I blame Diana Gabaldon and Lynn Kurland for my fascination with the highlands of Scotland. I’ve wanted to go there ever since I read their novels (in particular, Outlander and A Garden in the Rain). Imagine a modern-day heroine, alone in Scotland, lost, and suddenly swept back into the past. She endures hardships ranging from ancient plumbing to almost dying. When things look especially grim, she meets the man of her dreams and lives in a castle. How can that invoke anything other than fascination?
My time was limited, so I took a one day Timberbush tour out of Edinburgh to the West Highland Lochs and many castles. If you’re short on time, I highly recommend Timberbush.
We started at Doune Castle, which should be familiar to any Monty Python fan. Soon, though, it will be known as the Mackenzie clan castle in Outlander.
Pardon me as I take a quick time out to do a happy dance!! I really can’t wait for that series to premiere. (Neither can Pocket Jamie.)
The castle is either a bit run-down or suitably rustic, depending on your viewpoint. I thought it was beautiful, and it’s perfect for the Outlander series.
It was hard to get a good, pristine picture of it from where we stopped. Actually, the scenery is so gorgeous that I didn’t even notice all my photos included power lines until I looked at them later that day.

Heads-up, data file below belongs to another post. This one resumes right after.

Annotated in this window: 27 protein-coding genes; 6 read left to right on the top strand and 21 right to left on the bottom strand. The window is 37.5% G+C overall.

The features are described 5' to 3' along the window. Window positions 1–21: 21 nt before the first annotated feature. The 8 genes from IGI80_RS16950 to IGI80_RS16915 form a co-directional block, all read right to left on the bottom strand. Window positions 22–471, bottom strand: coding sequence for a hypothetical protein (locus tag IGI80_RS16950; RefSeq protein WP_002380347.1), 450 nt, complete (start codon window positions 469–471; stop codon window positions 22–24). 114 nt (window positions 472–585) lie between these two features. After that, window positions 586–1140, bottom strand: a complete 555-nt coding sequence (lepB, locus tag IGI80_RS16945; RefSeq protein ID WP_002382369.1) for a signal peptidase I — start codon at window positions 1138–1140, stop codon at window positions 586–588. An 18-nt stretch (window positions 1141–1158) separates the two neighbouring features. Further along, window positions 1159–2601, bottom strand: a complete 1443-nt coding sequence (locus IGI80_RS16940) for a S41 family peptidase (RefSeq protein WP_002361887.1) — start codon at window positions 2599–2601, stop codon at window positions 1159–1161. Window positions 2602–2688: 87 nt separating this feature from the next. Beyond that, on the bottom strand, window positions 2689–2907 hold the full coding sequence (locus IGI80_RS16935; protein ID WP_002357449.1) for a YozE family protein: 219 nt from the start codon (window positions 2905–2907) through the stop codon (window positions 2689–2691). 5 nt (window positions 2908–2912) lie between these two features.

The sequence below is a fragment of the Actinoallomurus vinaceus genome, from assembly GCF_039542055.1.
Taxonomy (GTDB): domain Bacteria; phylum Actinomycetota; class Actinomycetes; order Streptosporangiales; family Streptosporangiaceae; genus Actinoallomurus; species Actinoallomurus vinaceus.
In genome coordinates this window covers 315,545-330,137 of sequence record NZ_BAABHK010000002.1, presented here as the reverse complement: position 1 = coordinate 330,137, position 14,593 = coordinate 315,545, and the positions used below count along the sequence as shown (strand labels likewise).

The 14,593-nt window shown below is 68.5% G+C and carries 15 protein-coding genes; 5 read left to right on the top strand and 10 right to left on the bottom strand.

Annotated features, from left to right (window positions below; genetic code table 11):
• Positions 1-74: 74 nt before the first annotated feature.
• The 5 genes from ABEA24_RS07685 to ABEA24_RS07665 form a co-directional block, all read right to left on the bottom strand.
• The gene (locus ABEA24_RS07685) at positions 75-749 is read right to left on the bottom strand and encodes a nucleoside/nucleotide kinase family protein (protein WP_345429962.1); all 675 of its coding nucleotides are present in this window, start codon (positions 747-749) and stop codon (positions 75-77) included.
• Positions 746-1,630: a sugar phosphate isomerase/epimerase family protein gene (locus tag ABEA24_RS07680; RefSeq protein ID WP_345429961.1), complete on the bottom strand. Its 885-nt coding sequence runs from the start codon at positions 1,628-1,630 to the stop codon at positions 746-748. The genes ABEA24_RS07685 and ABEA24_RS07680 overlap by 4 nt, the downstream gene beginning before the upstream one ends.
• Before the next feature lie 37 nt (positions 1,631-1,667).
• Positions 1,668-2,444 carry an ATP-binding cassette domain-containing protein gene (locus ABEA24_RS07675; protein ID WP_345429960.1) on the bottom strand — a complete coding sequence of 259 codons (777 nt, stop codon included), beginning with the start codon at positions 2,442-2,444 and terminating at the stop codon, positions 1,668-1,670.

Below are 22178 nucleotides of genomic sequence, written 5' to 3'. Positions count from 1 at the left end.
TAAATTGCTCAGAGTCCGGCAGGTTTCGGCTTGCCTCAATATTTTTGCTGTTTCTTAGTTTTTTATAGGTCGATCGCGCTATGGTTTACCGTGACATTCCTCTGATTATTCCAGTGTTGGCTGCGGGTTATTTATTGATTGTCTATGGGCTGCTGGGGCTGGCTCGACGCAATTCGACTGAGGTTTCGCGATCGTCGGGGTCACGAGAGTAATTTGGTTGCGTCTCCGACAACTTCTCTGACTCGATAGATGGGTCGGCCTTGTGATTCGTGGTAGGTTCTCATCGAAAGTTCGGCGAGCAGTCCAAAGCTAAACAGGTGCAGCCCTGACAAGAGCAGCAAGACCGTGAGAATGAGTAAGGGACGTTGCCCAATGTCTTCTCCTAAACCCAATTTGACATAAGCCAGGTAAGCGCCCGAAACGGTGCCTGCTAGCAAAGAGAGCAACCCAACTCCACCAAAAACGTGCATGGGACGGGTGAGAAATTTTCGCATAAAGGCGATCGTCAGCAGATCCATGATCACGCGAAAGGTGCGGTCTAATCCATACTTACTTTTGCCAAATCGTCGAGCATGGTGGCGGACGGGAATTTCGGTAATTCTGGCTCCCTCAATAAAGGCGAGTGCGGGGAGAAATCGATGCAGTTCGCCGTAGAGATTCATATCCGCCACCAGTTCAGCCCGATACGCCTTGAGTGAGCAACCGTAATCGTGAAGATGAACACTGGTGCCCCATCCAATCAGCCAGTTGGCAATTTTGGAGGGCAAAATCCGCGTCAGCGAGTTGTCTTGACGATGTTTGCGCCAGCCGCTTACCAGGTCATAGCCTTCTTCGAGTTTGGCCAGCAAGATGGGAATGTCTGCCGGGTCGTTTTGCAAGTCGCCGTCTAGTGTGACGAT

The highlands are a place I hope to explore at a slower pace sometime soon. I want to get up to Aberdeen, stop at Culloden, check out Inverness, see the Isle of Skye. I should plan on a week. At least.
Following the grand tradition of tour buses everywhere, we stopped to visit Hamish the Highland Cow. Hamish didn’t say much. He was very muddy and more interested in carrots than interaction. I thought about cattle thieves in the books I’d read and decided it must have been a very dirty business with all that mud and hair.
As we drove through the highlands, our driver played stirring bagpipe music and told us about Clan Campbell and their dastardly part in the tragedy at Glen Coe.
A woman on the tour got really excited about this castle because it had just been featured heavily in the series Downton Abbey. I haven’t had time to watch that series yet, but I’m sure I’ll get appropriately giddy when I do watch it.
After a brief respite in the gorgeous highland pass called Rest and Be Thankful, we made our way to Loch Lomond.
After that, there was only one castle left: Stirling Castle. It sits high on a volcanic rock like Edinburgh Castle. We only saw it from the road below, but it looked impressive.